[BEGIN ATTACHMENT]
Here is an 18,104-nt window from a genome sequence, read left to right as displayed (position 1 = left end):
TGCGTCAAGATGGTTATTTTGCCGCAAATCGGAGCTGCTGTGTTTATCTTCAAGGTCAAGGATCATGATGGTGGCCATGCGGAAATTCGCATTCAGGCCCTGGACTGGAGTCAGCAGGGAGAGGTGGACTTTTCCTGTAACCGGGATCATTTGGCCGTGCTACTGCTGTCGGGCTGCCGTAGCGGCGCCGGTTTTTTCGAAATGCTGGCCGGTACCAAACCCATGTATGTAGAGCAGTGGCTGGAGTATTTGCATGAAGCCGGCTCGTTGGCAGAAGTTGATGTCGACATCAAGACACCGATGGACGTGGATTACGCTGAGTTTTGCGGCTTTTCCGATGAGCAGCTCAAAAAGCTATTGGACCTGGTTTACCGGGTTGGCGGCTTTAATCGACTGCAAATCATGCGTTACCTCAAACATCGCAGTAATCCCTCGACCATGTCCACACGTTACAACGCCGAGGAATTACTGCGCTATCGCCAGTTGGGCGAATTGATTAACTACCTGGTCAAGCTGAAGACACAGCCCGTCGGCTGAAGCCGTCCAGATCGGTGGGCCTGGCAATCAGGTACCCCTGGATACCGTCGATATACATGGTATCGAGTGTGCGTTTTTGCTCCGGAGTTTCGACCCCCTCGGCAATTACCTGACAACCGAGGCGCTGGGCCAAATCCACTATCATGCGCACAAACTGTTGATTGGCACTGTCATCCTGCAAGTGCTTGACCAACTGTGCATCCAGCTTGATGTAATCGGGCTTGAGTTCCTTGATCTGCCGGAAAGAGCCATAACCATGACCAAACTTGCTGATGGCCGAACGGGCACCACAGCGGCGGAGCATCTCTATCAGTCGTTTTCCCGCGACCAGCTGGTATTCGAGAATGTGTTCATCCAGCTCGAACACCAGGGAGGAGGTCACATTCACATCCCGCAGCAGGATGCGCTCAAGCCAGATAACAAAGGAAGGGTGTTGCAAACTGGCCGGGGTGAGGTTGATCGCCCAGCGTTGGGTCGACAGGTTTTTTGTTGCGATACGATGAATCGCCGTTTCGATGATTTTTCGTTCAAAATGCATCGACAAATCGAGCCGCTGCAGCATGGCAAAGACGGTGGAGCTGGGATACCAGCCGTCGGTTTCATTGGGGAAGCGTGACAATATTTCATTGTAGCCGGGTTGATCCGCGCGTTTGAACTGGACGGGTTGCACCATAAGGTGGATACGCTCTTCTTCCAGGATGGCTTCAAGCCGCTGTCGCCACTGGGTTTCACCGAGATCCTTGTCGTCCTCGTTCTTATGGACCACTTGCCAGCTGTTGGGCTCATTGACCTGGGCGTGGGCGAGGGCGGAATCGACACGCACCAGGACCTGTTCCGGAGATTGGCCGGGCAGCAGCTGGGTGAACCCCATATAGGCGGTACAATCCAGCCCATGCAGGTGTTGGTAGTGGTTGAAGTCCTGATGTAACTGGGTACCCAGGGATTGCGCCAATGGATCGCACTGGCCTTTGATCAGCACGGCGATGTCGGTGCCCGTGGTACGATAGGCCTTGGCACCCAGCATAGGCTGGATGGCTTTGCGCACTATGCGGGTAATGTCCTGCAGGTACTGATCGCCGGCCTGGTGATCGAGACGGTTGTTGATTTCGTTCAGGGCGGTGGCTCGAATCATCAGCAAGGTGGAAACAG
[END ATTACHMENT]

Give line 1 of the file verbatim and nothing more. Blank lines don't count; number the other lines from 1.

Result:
Here is an 18,104-nt window from a genome sequence, read left to right as displayed (position 1 = left end):